It’s not hard to think of countries that fit one or more of these: Israel-Palestine, Afghanistan, Pakistan, Rwanda, etc. He then cites studies that corroborate the claim, including an innovative study that looked at a nation’s borders: “…artificially straight borders were statistically associated with less democracy, higher infant mortality, more illiteracy, less childhood immunization, and less access to clean water” – borders which colonial powers created.
A similar story plays out in Israel-Palestine, India, Pakistan, and Sudan – many of which remain today, or recently were, global “hotspots.” All were influenced by Western intervention, culminating in decades of war, untold human losses, and stunted economic growth. Out of these countries, only India has remained relatively peaceful and growth-driven (even so, the spectre of nuclear war with Pakistan over Kashmir in 2005 loomed large); Israel-Palestine is a fractured, apartheid-esque state, and Sudan is now split after decades of ethnic strife and a genocide.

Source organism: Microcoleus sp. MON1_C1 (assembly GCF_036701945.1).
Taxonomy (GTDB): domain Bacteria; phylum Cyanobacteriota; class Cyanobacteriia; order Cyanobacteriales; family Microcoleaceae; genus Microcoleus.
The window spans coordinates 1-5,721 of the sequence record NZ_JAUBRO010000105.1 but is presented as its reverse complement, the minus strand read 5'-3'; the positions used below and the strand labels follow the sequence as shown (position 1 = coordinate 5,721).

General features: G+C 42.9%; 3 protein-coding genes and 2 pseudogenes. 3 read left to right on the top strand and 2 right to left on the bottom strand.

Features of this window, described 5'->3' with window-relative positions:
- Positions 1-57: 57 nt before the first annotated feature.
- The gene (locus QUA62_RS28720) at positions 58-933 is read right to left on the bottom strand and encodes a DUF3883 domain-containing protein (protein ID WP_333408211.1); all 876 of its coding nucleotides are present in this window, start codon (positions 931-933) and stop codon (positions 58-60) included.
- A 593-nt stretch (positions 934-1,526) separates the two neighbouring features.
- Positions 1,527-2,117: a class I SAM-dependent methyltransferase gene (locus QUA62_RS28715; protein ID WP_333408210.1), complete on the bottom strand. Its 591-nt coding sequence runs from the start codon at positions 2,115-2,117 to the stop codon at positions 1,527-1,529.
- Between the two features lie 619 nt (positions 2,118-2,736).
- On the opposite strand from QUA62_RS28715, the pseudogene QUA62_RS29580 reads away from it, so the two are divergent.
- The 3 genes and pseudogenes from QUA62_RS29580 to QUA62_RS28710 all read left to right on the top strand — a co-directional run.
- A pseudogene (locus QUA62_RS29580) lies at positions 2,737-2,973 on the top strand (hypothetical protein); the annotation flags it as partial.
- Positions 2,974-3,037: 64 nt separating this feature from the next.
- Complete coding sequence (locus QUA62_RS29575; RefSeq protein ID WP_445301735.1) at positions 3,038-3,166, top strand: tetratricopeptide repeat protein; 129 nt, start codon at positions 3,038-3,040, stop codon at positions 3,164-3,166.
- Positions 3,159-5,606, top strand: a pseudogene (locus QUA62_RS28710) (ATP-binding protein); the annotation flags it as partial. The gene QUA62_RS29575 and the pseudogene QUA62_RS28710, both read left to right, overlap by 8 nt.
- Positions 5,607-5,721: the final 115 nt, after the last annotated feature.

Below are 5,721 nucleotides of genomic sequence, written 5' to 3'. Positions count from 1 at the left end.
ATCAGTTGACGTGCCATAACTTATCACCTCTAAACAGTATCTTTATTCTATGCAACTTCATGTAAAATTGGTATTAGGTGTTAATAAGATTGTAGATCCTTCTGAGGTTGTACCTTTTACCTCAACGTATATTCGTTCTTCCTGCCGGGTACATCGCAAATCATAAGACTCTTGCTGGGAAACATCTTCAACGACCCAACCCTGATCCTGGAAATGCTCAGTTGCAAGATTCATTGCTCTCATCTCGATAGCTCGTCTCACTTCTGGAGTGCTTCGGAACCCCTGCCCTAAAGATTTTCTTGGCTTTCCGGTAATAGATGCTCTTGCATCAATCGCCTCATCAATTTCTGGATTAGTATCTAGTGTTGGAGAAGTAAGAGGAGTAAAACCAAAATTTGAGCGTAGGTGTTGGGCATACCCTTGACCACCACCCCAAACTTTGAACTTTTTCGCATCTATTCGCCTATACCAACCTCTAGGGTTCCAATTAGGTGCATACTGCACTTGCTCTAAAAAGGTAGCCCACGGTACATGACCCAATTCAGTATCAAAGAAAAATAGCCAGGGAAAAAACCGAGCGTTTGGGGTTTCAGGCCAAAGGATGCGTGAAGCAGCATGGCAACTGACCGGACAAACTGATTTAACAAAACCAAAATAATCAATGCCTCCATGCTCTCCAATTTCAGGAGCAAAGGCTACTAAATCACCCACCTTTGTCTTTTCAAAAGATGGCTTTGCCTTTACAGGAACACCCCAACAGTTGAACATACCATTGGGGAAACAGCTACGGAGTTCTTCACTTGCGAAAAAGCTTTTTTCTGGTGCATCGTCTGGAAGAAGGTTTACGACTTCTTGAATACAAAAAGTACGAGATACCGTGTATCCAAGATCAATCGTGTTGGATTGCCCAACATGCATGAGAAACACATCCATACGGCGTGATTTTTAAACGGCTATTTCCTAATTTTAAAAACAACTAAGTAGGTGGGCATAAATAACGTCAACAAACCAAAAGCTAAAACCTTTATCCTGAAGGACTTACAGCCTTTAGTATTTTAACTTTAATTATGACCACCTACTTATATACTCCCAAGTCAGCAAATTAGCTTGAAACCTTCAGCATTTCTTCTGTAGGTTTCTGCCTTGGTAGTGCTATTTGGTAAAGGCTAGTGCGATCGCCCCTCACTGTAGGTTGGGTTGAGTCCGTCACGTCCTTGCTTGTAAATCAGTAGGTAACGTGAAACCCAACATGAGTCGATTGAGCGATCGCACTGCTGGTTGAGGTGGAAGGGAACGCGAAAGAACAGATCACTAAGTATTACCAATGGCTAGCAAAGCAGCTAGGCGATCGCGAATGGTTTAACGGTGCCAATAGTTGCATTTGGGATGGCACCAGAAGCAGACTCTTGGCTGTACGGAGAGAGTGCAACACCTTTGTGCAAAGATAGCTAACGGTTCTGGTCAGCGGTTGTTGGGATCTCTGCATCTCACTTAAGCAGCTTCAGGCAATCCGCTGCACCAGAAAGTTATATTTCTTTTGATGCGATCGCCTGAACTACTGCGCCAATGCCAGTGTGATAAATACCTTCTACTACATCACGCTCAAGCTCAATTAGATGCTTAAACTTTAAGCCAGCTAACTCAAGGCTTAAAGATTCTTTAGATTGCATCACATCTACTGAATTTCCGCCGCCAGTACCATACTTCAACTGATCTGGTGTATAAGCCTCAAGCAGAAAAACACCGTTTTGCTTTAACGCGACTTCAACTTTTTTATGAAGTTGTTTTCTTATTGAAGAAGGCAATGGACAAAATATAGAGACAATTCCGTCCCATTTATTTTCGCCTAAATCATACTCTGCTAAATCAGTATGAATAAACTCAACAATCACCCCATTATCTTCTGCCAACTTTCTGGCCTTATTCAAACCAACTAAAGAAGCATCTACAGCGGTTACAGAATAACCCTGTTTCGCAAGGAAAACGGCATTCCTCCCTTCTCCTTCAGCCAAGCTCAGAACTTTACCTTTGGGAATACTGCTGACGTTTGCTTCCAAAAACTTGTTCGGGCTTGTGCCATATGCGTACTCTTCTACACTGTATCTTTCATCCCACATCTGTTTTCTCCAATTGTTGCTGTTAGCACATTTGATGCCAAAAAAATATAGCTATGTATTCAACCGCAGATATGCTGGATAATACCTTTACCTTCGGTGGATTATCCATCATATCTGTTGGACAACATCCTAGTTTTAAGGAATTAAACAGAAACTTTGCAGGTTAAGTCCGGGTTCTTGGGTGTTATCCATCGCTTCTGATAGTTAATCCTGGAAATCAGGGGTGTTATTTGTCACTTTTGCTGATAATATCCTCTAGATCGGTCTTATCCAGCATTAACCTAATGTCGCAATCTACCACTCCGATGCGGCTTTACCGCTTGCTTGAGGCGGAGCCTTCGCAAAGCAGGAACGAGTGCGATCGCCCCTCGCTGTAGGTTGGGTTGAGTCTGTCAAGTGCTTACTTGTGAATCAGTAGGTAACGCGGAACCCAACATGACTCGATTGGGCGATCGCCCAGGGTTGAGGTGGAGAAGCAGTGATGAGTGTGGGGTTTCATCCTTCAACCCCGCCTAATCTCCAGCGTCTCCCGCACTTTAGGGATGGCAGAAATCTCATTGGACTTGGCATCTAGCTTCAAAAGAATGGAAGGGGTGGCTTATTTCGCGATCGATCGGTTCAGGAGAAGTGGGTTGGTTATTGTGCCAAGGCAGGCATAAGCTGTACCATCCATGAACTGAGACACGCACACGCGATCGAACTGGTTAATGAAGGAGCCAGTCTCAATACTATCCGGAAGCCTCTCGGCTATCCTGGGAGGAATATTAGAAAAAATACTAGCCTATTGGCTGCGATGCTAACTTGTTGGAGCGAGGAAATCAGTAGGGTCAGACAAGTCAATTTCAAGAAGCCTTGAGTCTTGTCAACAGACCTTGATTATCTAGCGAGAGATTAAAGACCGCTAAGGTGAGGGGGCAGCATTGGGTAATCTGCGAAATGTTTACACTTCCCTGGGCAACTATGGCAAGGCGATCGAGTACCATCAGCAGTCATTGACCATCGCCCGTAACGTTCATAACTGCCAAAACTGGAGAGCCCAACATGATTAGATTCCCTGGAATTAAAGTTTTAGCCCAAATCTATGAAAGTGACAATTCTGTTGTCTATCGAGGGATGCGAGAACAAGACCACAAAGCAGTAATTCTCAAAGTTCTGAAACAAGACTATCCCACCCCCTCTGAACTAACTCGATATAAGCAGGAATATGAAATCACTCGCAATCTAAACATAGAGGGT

I found this section very persuasive: Western intervention successes (arguably South Korea, though that obviously overlooks North Korea) are much rarer than abject failures. At the same time, I’m drawn to the idea that, as a nation that has done a lot of harm, America should do what it can to support the development of these areas. The premise of “Aid has been ineffective in the past” doesn’t lead to the conclusion of “Stop trying,” in my opinion.
I’ll leave out discussion on a lengthy section of the chapter that focuses on Zaire/Democratic Republic of Congo, only because I don’t yet know enough about the area. If you’re interested in its history, I’d recommend looking into King Leopold’s Ghost and Dancing in the Shadows of Monsters, two supposedly-fantastic books that cover its time as a colonial state through the present day.